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Montreal Paralympian says abysmal sidewalk snow clearing hurts people with disabilities


As the heavy snow fell in Montreal on Monday, Paralympic boccia athlete Alison Levine couldn't help but roll her eyes.

She knew the sidewalks around her Notre-Dame-de-Grâce (NDG) home would not be cleared well enough for someone using a wheelchair.

"I know when winter comes it's a few months of lost independence. It's upsetting," she said. "A lot of the time, it's not my disability that prevents me from doing things. It's the lack of accessibility."

She says she did try to take her dog out once but quickly realized it wasn't a good idea.

IN PHOTOS: Blanket of snow in Montreal

Levine says since then, she's been stuck inside her home, unable to manoeuver the less-than-stellar job snow removers did on the sidewalks.

"It's not only not safe, it's just physically impossible," said the athlete, adding she has had to ask her mother to come help her. "From what I see, they haven't come once to clear the sidewalk. It's completely impacted."

Levine lives in a building of 15 apartments specially adapted for people with physical disabilities.

The 33-year-old says she doesn't understand why her residence isn't prioritized for snow clearing.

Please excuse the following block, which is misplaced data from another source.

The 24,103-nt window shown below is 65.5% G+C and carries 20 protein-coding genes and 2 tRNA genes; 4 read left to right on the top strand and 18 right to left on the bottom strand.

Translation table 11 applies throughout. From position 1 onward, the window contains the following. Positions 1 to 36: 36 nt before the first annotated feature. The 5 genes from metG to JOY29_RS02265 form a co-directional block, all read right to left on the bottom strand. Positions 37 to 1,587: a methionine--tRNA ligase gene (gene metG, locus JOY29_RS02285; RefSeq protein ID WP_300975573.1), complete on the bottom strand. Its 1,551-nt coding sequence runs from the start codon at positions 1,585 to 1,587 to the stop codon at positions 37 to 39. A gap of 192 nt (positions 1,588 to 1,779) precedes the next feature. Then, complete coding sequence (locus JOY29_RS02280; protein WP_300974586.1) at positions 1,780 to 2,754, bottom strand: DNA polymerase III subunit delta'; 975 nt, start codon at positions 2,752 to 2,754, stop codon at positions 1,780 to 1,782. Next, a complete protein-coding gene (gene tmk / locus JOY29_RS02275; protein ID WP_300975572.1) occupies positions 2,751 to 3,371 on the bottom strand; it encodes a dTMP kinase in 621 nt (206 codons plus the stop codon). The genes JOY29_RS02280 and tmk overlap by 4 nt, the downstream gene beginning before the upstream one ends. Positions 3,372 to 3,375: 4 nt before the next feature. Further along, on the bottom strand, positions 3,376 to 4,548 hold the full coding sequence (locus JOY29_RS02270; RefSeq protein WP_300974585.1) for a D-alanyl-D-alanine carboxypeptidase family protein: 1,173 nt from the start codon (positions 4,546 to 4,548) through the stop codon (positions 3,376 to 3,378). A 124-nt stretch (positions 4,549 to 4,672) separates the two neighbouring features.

"It's not like we're 1,000 on the Island of Montreal," she told CTV News. "If we need to be evacuated quickly, that's not happening. It's not safe and it's also just reinforcing the message that we're second-class citizens."

Monday, about 25 cm of snow fell in Montreal, cutting power to more than 110,000 Hydro-Quebec customers.

At the height of the snowfall, City of Montreal spokesperson Philippe Sabourin asked for patience.

"We have to do the job on a network composed of 6,000 km of sidewalk and 4,000 km of street," he said. "We cannot be everywhere at the same time. We have to go one street after another."

IN PHOTOS: Blanket of snow in Montreal

Levine says she has been patient, but it's been two days and the situation has not improved.

"They just dont care," she shrugged. "There's still that stigma that people with disabilities don't work or don't have lives or children or do anything for society, so why would we prioritize them?"

According to Info-Neige, 21 per cent of the streets in the Côte-des-Neiges–Notre-Dame-de-Grâce borough have been cleared as of Wednesday morning.

It doesn't carry data on sidewalk clearing. Top Stories

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